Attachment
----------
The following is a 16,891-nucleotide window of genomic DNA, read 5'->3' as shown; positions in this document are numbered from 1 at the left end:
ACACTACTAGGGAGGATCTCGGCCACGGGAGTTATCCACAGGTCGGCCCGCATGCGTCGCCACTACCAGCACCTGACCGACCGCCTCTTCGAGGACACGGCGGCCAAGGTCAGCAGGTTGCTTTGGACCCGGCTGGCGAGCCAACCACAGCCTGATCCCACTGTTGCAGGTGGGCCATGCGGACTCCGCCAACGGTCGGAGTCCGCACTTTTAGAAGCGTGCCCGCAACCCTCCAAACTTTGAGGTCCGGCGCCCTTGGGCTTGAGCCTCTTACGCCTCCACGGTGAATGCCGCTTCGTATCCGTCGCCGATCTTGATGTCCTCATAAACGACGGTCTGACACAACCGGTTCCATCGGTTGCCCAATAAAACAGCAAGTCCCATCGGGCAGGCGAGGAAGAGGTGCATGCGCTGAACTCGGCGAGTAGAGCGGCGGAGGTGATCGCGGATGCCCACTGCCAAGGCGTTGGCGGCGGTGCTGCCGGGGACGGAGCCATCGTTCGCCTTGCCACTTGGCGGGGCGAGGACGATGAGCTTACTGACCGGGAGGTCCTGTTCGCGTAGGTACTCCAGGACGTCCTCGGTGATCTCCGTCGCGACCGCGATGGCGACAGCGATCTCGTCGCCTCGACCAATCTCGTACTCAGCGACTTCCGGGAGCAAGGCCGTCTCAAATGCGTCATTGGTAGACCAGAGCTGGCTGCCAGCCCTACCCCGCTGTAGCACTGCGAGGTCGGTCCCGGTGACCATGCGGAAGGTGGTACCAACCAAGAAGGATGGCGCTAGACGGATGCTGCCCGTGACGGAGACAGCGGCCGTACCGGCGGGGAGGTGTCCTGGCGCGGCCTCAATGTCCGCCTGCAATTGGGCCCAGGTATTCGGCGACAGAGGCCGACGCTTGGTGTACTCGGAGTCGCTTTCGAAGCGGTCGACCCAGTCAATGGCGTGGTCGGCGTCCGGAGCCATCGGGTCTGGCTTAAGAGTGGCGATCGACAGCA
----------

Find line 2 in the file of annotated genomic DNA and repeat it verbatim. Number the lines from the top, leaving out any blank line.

ACACTACTAGGGAGGATCTCGGCCACGGGAGTTATCCACAGGTCGGCCCGCATGCGTCGCCACTACCAGCACCTGACCGACCGCCTCTTCGAGGACACGGCGGCCAAGGTCAGCAGGTTGCTTTGGACCCGGCTGGCGAGCCAACCACAGCCTGATCCCACTGTTGCAGGTGGGCCATGCGGACTCCGCCAACGGTCGGAGTCCGCACTTTTAGAAGCGTGCCCGCAACCCTCCAAACTTTGAGGTCCGGCGCCCTTGGGCTTGAGCCTCTTACGCCTCCACGGTGAATGCCGCTTCGTATCCGTCGCCGATCTTGATGTCCTCATAAACGACGGTCTGACACAACCGGTTCCATCGGTTGCCCAATAAAACAGCAAGTCCCATCGGGCAGGCGAGGAAGAGGTGCATGCGCTGAACTCGGCGAGTAGAGCGGCGGAGGTGATCGCGGATGCCCACTGCCAAGGCGTTGGCGGCGGTGCTGCCGGGGACGGAGCCATCGTTCGCCTTGCCACTTGGCGGGGCGAGGACGATGAGCTTACTGACCGGGAGGTCCTGTTCGCGTAGGTACTCCAGGACGTCCTCGGTGATCTCCGTCGCGACCGCGATGGCGACAGCGATCTCGTCGCCTCGACCAATCTCGTACTCAGCGACTTCCGGGAGCAAGGCCGTCTCAAATGCGTCATTGGTAGACCAGAGCTGGCTGCCAGCCCTACCCCGCTGTAGCACTGCGAGGTCGGTCCCGGTGACCATGCGGAAGGTGGTACCAACCAAGAAGGATGGCGCTAGACGGATGCTGCCCGTGACGGAGACAGCGGCCGTACCGGCGGGGAGGTGTCCTGGCGCGGCCTCAATGTCCGCCTGCAATTGGGCCCAGGTATTCGGCGACAGAGGCCGACGCTTGGTGTACTCGGAGTCGCTTTCGAAGCGGTCGACCCAGTCAATGGCGTGGTCGGCGTCCGGAGCCATCGGGTCTGGCTTAAGAGTGGCGATCGACAGCA